Halalpreneurs is the source of creativity and innovation that postulates the Islamic economy in many ways. Unlike entrepreneurs, Halalpreneurs are driven towards Al-Falalh (success in this world and the world hereafter) with the motivation of pleasing Allah (SWT) and serving humanity. In this regard, Halalpreneurs thrive for business opportunities with knowledge and wisdom and having faith in Allah (SWT). Simultaneously, they tap the opportunities and conduct their business activities following the guidelines of the Quran, and the advice and practice of the Prophet (PBUH). Most importantly, they believe that opportunities are created by Allah (SWT). Such a conceptual model of Halalpreneurship was illustrated by Ramdani [19] as shown in Figure 4.

The business opportunities for Halalpreneurs in the global halal industry can be realized by looking into the current market status of the different fields of the halal industry. Therefore, this section explores different components of the halal industry (Figure 5) where market opportunities can be tapped by Halalpreneurs.

The current market value of the global halal industry is estimated to be US$4.7 trillion in 2018 including Islamic finance. This value is projected to be US$6.9 trillion by 2024 with a CAGR growth of 6.2% [21]. Figure 6 exhibits the current market shares of different fields of the halal industry and their projection by 2024. It shows that after Islamic finance, the biggest sector of the halal industry is the halal food and beverage industry followed by modest fashion, media and recreation, Muslim friendly tourism, halal pharmaceuticals, and halal cosmetics.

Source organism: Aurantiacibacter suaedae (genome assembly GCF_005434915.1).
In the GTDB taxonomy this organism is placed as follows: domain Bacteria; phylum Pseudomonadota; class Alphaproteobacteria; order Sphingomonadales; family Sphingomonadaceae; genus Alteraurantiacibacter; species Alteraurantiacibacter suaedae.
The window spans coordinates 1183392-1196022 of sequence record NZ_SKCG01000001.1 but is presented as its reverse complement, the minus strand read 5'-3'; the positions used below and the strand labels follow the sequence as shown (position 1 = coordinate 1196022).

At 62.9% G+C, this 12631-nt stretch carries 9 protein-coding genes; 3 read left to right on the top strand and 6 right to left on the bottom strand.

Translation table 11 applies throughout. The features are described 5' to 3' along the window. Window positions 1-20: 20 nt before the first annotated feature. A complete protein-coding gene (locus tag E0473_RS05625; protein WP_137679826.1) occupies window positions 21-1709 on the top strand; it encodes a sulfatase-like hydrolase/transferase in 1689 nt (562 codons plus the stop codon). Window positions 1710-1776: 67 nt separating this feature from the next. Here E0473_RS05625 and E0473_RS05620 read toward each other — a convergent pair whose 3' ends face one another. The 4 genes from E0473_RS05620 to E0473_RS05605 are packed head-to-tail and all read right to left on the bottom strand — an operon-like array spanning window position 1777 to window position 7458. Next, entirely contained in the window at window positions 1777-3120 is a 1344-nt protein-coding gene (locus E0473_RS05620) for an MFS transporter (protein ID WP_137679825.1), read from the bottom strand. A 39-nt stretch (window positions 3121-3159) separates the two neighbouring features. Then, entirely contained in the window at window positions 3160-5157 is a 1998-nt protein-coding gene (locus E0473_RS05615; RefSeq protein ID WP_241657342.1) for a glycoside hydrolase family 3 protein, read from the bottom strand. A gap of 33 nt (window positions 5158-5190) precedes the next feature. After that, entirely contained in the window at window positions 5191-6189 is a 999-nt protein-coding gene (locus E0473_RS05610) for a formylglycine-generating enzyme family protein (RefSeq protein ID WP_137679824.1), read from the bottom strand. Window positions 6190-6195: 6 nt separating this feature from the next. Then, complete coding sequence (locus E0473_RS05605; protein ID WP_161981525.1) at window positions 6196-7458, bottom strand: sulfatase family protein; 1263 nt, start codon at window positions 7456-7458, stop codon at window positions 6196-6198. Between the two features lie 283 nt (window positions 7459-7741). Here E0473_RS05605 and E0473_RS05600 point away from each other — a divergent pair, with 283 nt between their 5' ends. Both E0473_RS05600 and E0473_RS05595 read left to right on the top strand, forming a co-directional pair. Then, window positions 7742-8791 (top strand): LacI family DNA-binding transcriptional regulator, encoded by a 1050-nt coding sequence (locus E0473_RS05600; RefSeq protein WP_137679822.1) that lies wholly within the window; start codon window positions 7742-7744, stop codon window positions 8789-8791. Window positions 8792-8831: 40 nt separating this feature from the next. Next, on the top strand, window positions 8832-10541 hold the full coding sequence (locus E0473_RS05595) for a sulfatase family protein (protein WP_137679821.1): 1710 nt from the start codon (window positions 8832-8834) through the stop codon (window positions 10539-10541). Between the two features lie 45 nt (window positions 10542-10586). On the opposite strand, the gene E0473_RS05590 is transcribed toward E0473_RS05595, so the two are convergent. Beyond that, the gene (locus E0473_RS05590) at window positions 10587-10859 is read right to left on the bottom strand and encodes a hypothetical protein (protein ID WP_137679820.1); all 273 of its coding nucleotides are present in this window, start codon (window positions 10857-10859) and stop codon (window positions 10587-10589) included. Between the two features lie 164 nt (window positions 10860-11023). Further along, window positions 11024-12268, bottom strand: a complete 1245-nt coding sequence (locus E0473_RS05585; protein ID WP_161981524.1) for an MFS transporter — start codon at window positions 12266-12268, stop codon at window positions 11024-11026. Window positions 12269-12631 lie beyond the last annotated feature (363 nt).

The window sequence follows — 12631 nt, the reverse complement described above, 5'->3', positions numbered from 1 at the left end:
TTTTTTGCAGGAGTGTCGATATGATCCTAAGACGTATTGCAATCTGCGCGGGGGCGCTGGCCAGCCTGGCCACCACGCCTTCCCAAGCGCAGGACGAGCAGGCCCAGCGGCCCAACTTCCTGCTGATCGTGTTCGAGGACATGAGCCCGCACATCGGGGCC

### 4.1 Halal food

The Global Islamic Economy (GIE) report 2019/2020 reveals that the Muslim spending for halal food and beverage (F&B) in 2018 was US$1.3 billion which has been projected to reach US$1.9 billion by 2024. The hot growth sectors of the F&B market are halal ingredients, and meat-based meals and snacks. The production of gelatine is 450,000 tons globally of which only 10 percent is halal. There is a gap in the supply of other ingredients as well. Halalpreneurs can tap the opportunities in these sectors by their innovative halal products and exploring the gap in demand and supply chain. The opportunity is further spread over halal organic and healthy foods, baby foods, emerging exporters, online restaurant booking, retail commerce, social media marketing, etc.

### 4.2 Modest fashion

The Muslim millennials are the target consumer in this sector of the halal industry. The market of modest fashion was estimated to be US$283 billion in 2018 and projected to reach US$402 billion by 2024 (Figure 6). Innovative Halalpreneurs have the opportunity to offer products and services in this market in terms of modest luxury wears, modest sportswear, fashionwear for teens and tween, role modeling, blogging, etc.